Thats if you have reasonable light to begin with... which many times isn't the case.
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#9 Hyun De Grande

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Posted 23 December 2009 - 06:49 PM

I don't know much about the 2 cameras you mentioned, but maybe you should also take a look at the canon XL2 or the canon XH A1s, both with about the same price tag of $4000.

The xl2 is a very good SD-miniDV camcorder, with the great option of changing lenses. It was the last camcorder in the standard XL line, so it had been constantly improved compared to previous models. It's also a camera with a large user base, so you can find a lot of demo material of the cam. Also, the fact that it's designed as a shouldercam is very interresting, which makes it very easy for handheld shooting, etc.

The XH A1s has the benefit of being HD (well, HDV actually), which in this day and age can ben appealing, and sometimes even a nescessity. It yields very good quality, and has about the same functionallities the xl2 has. But, the two main downsides are that it doesn't have an interchangable lens system, and it's not a shouldercam design. wheter or not these downsides are really important, will differ from person to person.. It all really depends on what you're planning to use it for..

Btw: what also may be interresting these days is a vDslr, like the Canon eos 7d or the Canon eos 5d mark II. They both have Full HD video options, have larger sensors than prosumer camcorders (the 5d is even full-frame!), and they have a very wide range of custom (and real photographic) lenses. Plus, they are priced between $1500-$2500. The only tricky thing is that they aren't specifically designed for movie recording, so the ergonomics could be a bit annoying. But you can find many rigs now that support vDslr's, so you can trick them out with rails, matte boxes, follow focus systems, and what-not.
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#10 Joe nelson

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Posted 23 December 2009 - 07:08 PM

I don't know much about the 2 cameras you mentioned, but maybe you should also take a look at the canon XL2 or the canon XH A1s, both with about the same price tag of $4000.

The xl2 is a very good SD-miniDV camcorder, with the great option of changing lenses. It was the last camcorder in the standard XL line, so it had been constantly improved compared to previous models. It's also a camera with a large user base, so you can find a lot of demo material of the cam. Also, the fact that it's designed as a shouldercam is very interresting, which makes it very easy for handheld shooting, etc.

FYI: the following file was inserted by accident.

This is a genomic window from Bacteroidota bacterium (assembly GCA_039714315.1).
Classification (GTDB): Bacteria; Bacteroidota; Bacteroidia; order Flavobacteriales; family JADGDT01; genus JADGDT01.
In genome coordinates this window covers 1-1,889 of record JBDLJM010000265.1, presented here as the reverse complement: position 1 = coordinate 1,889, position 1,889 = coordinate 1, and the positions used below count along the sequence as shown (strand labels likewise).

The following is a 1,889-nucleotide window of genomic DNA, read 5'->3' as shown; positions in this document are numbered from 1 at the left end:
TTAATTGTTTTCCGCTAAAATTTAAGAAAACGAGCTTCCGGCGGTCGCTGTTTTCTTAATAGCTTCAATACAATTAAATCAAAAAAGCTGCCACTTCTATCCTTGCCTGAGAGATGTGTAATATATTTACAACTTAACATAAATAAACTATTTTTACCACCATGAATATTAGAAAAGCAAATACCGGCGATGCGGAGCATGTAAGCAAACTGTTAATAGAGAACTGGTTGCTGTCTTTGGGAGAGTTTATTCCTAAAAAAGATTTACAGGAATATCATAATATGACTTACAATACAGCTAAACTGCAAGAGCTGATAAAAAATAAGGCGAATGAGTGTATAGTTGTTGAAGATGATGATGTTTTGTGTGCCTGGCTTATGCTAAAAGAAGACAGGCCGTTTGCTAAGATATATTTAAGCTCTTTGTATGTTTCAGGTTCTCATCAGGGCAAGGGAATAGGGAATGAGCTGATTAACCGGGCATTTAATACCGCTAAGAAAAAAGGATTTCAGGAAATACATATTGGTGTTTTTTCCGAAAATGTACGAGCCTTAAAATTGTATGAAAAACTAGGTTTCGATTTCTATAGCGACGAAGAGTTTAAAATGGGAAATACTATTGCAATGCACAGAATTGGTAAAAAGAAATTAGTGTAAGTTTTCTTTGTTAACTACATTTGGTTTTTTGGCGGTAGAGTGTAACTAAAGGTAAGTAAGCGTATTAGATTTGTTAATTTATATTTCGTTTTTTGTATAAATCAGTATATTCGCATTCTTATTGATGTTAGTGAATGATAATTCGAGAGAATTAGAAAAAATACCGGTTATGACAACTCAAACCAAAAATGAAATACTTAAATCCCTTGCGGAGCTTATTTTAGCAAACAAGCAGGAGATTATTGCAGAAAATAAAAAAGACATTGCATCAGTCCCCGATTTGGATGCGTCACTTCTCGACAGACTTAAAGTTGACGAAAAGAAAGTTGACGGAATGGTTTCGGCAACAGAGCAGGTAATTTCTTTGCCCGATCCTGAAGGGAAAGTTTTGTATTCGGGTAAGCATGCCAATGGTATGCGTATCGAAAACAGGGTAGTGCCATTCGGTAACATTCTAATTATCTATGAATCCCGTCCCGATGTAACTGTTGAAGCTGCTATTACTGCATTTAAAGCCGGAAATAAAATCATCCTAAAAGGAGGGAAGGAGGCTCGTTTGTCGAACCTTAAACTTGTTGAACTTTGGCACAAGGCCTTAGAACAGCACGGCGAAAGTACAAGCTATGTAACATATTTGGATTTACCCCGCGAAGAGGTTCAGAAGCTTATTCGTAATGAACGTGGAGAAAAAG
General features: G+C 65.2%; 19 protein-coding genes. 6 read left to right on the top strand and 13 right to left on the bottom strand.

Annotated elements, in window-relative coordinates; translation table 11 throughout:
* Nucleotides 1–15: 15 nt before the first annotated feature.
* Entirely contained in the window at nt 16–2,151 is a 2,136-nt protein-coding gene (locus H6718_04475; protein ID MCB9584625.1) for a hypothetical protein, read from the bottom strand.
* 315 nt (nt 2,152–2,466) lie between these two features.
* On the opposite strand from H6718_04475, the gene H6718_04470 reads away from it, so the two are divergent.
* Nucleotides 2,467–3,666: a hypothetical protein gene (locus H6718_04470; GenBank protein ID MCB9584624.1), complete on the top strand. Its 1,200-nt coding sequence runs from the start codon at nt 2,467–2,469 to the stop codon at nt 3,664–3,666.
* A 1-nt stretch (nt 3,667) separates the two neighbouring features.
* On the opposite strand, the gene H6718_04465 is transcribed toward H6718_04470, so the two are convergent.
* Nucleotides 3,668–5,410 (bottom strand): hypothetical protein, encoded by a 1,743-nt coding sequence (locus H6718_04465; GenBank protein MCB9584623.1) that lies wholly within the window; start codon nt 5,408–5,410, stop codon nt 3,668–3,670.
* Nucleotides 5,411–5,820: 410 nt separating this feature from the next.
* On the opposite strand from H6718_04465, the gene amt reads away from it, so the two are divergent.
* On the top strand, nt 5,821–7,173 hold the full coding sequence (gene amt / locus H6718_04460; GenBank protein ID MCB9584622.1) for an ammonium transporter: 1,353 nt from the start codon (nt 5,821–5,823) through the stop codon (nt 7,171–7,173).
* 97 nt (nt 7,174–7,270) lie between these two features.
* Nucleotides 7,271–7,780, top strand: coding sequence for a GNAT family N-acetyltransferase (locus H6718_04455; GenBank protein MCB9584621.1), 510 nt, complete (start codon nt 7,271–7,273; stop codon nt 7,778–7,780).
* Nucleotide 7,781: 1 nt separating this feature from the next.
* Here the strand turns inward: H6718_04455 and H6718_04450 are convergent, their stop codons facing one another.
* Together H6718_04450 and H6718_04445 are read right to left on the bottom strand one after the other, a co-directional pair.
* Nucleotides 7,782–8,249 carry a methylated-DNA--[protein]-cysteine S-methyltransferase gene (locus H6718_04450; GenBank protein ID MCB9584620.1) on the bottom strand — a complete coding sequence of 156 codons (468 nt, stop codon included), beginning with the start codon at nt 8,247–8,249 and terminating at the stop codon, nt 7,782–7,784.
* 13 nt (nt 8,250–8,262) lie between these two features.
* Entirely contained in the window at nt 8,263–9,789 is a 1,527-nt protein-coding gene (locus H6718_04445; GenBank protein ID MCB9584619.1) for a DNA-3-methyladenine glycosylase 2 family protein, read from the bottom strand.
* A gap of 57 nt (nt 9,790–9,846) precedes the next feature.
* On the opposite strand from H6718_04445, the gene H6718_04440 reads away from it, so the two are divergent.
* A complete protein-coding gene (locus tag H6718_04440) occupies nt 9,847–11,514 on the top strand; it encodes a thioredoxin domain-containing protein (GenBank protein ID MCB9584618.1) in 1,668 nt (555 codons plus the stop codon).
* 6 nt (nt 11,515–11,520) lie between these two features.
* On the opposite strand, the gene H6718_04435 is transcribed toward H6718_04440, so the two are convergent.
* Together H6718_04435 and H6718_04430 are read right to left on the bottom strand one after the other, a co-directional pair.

The XH A1s has the benefit of being HD (well, HDV actually), which in this day and age can ben appealing, and sometimes even a nescessity. It yields very good quality, and has about the same functionallities the xl2 has. But, the two main downsides are that it doesn't have an interchangable lens system, and it's not a shouldercam design. wheter or not these downsides are really important, will differ from person to person.. It all really depends on what you're planning to use it for..

Btw: what also may be interresting these days is a vDslr, like the Canon eos 7d or the Canon eos 5d mark II. They both have Full HD video options, have larger sensors than prosumer camcorders (the 5d is even full-frame!), and they have a very wide range of custom (and real photographic) lenses. Plus, they are priced between $1500-$2500. The only tricky thing is that they aren't specifically designed for movie recording, so the ergonomics could be a bit annoying. But you can find many rigs now that support vDslr's, so you can trick them out with rails, matte boxes, follow focus systems, and what-not.


Ive used the canon xl2 before and its just not as good as a pani hmc150. But the xh a1 is awsome! the picture is so much better but a little more cash.